This release won't convert the non-believer, but pristine sound quality and an enthusiastic performance make it a worthy, if somewhat unnecessary, addition to the band's legacy.
To say that the Grateful Dead (or even the current incarnation of the Dead) is a "known quantity" would be an understatement. Given the length of the group's career and the vast amount of recorded material available, there aren't too many undecided people out there. The mere mention of the band's name typically elicits reactions ranging somewhere between infallible, undying love and disgusted, barely contained disdain, depending on the person. The rest are somewhere in between or have yet to attend a college party in a blacklit dorm room. In any case, To Terrapin: Hartford, '77 won't convert the non-believer, but pristine sound quality and an enthusiastic performance make this release a worthy, if somewhat unnecessary, addition to the band's legacy.
Like listeners who follow many other jam bands, most Grateful Dead fans hold quality live recordings in higher esteem than studio recordings. The communal aspect of the concerts, the improvisational variances, and healthy whiffs of nostalgia (especially if you were there) color opinions on which tours reign supreme within the fan culture. Debates among Dead Heads will endure past the next Ice Age, but sometimes a miraculous consensus emerges into the light. The spring 1977 tour has gone down in Grateful Dead lore as one of the most storied tours from this most storied band. This was a magical era indeed. The band returned to the road after a touring hiatus and played a series of well-received shows. Guitarist Jerry Garcia was enjoying a period of good health and fine playing, as was keyboardist Keith Godchaux. This being the Grateful Dead, however, bad times were always just around the corner (especially if you played keyboard). Nevertheless, the spring 1977 tour birthed a number of memorable shows and arguably represented some the band's finest live performances since 1972-74.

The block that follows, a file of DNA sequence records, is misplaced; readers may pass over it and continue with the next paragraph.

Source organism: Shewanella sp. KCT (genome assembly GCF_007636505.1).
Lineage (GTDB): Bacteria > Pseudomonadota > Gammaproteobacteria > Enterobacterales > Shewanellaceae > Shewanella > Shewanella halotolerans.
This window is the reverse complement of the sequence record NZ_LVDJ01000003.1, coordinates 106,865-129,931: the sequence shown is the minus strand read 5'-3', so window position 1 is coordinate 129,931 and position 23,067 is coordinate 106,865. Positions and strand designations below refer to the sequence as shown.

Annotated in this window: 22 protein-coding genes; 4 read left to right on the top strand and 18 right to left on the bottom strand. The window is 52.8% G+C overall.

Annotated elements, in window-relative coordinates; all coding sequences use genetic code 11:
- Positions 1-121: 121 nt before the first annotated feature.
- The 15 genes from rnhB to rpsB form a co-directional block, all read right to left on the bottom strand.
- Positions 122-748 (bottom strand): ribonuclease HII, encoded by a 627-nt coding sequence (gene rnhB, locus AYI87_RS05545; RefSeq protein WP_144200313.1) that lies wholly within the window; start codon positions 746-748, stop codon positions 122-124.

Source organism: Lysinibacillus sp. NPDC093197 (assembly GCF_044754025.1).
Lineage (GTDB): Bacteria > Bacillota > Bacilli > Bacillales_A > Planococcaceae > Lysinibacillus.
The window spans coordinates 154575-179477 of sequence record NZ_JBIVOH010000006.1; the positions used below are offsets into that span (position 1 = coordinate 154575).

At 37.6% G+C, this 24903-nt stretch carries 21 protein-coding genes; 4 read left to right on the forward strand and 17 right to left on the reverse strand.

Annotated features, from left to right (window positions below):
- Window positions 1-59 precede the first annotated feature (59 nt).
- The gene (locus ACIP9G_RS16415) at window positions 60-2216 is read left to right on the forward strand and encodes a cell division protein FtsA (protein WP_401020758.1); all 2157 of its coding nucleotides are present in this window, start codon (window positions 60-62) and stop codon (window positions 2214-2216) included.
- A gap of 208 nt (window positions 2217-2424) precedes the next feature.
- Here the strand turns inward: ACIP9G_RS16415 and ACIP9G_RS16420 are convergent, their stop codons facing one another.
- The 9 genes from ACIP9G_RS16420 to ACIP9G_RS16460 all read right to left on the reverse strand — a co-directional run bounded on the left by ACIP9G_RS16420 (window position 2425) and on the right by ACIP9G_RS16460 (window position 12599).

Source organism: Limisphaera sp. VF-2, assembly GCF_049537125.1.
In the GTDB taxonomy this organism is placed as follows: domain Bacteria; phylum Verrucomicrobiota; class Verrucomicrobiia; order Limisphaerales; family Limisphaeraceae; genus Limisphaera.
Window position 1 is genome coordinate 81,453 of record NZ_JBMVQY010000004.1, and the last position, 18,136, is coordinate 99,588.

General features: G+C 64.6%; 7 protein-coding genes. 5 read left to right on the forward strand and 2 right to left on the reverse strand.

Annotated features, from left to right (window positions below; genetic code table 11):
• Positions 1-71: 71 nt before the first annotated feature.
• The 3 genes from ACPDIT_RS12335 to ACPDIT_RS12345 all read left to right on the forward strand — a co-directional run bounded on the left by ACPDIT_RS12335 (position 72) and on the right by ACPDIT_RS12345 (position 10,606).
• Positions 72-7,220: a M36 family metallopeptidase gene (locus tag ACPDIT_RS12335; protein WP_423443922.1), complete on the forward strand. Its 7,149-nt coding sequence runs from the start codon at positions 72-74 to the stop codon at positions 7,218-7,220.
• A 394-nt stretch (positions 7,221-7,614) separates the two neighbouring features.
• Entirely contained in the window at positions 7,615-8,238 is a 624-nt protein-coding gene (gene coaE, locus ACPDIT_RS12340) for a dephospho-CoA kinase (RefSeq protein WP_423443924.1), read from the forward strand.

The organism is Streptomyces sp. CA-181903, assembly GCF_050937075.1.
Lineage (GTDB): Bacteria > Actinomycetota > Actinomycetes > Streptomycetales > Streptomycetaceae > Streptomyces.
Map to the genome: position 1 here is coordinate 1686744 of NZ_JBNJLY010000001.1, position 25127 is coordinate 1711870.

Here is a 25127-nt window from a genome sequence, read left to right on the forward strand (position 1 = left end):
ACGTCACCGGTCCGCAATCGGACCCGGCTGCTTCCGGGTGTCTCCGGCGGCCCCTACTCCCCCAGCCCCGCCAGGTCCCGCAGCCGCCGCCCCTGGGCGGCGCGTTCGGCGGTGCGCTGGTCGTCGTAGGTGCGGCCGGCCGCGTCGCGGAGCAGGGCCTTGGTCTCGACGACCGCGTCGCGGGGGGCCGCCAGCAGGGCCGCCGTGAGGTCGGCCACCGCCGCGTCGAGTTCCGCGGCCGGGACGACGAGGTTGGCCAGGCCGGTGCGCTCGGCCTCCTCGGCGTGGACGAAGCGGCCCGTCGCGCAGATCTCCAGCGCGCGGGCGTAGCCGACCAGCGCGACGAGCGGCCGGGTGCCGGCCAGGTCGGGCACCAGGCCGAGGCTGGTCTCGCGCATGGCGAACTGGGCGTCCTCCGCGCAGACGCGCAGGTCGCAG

A lumbering version of "Bertha" leads off the proceedings on a somewhat tentative note, belatedly finding its stride. Garcia struggles to locate his microphone in the early going, and the drums aren't always in-time with the rest of the band. Then Garcia offers up a clear, fluttering solo that seemingly drives the band to become more cohesive with each passing note. Following "Good Lovin'", in which Bob Weir growls a lot and sounds generally fired-up, Garcia and the band ease into a classic version of "Sugaree" that stretches over 19 minutes. Garcia's voice beautifully melts between improvisational passages that range from glacial to fiery. Godchaux's careful plinking especially augments the more serene segments. The rousing conclusion and subsequent crowd reaction suggests that this night was to be a special one. This rendition of "Sugaree", perhaps the definitive version of the tune, is reason enough for the avid collector to seek out this collection. A spirited version of "Jack Straw" and a gorgeous, mournful "Row Jimmy" close out the first disc of the set.
Discs two and three find the Dead swinging from fan favorites like "Brown-Eyed Woman" and "Playing in the Band" to newer songs such as "Terrapin Station" and the reggae-tinged "Estimated Prophet". Inspired playing abounds and some striking shifts in mood remind of the Dead's ability to create stark contrasts within a single song. For example, the two-part good-time sing-along "Playing in the Band" wanders off down a dank, dark hallway before Garcia's spiraling guitar line releases the ghostly tension. The Grateful Dead often took musical detours from the dancing bear world of peace and love before 1977, but moments like these seem right in line with the general malaise and celebration of ugliness that was the punk era. It was, after all, 1977.
Studio engineer Jeffery Norman, who has worked on various projects for the Grateful Dead since 1980, expertly mastered this performance to HDCD specifications from the original reel-to-reel tapes. Positive results are apparent, and the sound quality is uniformly excellent throughout. However, whether or not this release appeals depends on one's level of Grateful Dead fandom and personal set list preferences. To Terrapin joins Volumes 3 and 29 from the Dick's Picks series for May 1977 alone, so this is a well-covered era for official live releases. Considerable set list overlap exists between Volume 29 and To Terrapin, but since the former is a limited edition release and less available, perhaps the latter is more necessary than at first glance. Nevertheless, previous releases from the Grateful Dead archive covered the 1977 tour before this release.
If you didn't like the Grateful Dead before, To Terrapin: Hartford, '77 isn't likely to change your mind. However, for the Grateful Dead fan (even one without a Steal Your Face-logo duvet), this live recording from a particularly strong tour is a testament to the band's enduring appeal.